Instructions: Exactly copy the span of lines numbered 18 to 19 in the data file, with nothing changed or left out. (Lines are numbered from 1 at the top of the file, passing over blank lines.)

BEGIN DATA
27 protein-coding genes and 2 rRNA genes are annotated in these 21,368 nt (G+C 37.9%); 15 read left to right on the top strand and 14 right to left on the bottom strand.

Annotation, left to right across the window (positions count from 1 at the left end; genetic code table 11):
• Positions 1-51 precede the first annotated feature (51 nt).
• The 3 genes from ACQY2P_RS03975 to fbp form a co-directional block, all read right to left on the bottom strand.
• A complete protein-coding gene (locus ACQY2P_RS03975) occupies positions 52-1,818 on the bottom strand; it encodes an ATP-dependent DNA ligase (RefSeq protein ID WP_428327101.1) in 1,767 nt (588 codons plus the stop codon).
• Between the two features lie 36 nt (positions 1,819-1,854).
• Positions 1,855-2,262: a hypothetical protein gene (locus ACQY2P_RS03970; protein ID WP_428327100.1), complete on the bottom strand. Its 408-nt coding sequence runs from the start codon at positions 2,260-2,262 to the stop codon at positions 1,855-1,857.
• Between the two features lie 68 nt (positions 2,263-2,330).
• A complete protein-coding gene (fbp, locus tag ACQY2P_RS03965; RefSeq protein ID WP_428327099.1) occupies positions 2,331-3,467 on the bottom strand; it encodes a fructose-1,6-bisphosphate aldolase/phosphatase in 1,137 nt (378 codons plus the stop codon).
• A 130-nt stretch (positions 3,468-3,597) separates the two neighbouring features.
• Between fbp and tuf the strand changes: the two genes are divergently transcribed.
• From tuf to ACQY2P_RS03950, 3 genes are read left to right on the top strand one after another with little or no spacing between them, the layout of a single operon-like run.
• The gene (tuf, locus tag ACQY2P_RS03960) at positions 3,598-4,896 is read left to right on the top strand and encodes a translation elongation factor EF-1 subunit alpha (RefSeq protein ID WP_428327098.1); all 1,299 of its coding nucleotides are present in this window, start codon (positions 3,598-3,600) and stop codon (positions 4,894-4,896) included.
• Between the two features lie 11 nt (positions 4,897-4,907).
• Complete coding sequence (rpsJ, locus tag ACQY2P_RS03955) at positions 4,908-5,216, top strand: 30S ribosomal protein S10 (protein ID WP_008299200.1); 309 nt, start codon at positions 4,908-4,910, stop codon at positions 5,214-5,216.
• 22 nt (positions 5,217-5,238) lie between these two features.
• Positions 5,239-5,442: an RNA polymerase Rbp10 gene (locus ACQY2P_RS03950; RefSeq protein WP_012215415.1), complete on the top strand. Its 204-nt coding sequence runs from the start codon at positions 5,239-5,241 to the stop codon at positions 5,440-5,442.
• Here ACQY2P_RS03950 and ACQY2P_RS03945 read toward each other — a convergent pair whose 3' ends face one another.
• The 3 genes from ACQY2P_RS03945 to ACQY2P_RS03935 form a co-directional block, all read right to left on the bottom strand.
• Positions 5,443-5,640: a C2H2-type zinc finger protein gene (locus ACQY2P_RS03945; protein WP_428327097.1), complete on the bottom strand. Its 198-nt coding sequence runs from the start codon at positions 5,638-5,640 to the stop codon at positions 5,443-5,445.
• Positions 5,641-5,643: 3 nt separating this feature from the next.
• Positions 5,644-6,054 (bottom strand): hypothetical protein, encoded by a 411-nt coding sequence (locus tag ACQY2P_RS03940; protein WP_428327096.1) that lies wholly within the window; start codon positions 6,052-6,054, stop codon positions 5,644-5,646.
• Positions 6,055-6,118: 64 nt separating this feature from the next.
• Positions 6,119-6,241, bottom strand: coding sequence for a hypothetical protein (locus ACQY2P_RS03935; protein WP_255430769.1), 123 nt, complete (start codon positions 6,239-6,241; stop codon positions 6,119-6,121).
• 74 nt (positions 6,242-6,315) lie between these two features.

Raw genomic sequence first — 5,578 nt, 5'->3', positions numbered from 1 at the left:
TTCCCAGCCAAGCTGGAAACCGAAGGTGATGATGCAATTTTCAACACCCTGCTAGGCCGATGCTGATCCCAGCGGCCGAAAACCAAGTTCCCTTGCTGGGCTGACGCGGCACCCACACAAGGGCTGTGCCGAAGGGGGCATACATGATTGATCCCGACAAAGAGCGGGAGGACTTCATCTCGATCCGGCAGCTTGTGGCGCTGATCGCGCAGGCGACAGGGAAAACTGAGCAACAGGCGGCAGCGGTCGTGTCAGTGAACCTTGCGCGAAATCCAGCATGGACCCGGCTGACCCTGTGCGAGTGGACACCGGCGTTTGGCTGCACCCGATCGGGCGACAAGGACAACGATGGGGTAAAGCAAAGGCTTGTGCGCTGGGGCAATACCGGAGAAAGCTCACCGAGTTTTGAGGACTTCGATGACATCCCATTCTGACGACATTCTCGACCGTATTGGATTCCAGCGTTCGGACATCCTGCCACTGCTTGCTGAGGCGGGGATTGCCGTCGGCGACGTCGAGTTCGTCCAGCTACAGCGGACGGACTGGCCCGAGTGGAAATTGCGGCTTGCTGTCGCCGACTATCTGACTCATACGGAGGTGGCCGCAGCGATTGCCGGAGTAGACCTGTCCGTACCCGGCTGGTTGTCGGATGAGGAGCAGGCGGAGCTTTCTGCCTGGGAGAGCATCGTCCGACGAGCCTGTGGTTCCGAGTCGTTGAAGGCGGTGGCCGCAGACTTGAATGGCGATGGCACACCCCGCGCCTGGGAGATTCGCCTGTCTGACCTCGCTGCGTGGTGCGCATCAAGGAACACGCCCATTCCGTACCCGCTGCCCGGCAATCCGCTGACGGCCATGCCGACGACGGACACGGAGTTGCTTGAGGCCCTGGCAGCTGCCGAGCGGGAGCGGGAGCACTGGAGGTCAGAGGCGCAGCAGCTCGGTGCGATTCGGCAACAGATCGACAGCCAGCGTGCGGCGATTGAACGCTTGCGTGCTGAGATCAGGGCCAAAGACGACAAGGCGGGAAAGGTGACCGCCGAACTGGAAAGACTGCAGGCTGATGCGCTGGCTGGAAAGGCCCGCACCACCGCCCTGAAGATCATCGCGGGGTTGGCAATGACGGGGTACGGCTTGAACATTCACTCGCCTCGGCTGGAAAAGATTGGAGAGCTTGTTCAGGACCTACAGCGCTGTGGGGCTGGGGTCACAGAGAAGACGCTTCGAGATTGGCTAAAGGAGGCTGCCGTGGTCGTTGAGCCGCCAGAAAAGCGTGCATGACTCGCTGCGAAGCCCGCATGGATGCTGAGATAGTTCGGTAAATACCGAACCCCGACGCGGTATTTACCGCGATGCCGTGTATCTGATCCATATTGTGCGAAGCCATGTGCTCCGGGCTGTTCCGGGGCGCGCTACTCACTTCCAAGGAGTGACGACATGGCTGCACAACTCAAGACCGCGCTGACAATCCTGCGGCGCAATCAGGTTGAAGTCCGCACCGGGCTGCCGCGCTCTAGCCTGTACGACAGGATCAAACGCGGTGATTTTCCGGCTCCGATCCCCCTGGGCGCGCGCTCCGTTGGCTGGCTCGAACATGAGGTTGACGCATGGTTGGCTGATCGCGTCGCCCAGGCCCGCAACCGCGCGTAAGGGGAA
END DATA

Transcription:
• Here ACQY2P_RS03950 and ACQY2P_RS03945 read toward each other — a convergent pair whose 3' ends face one another.
• The 3 genes from ACQY2P_RS03945 to ACQY2P_RS03935 form a co-directional block, all read right to left on the bottom strand.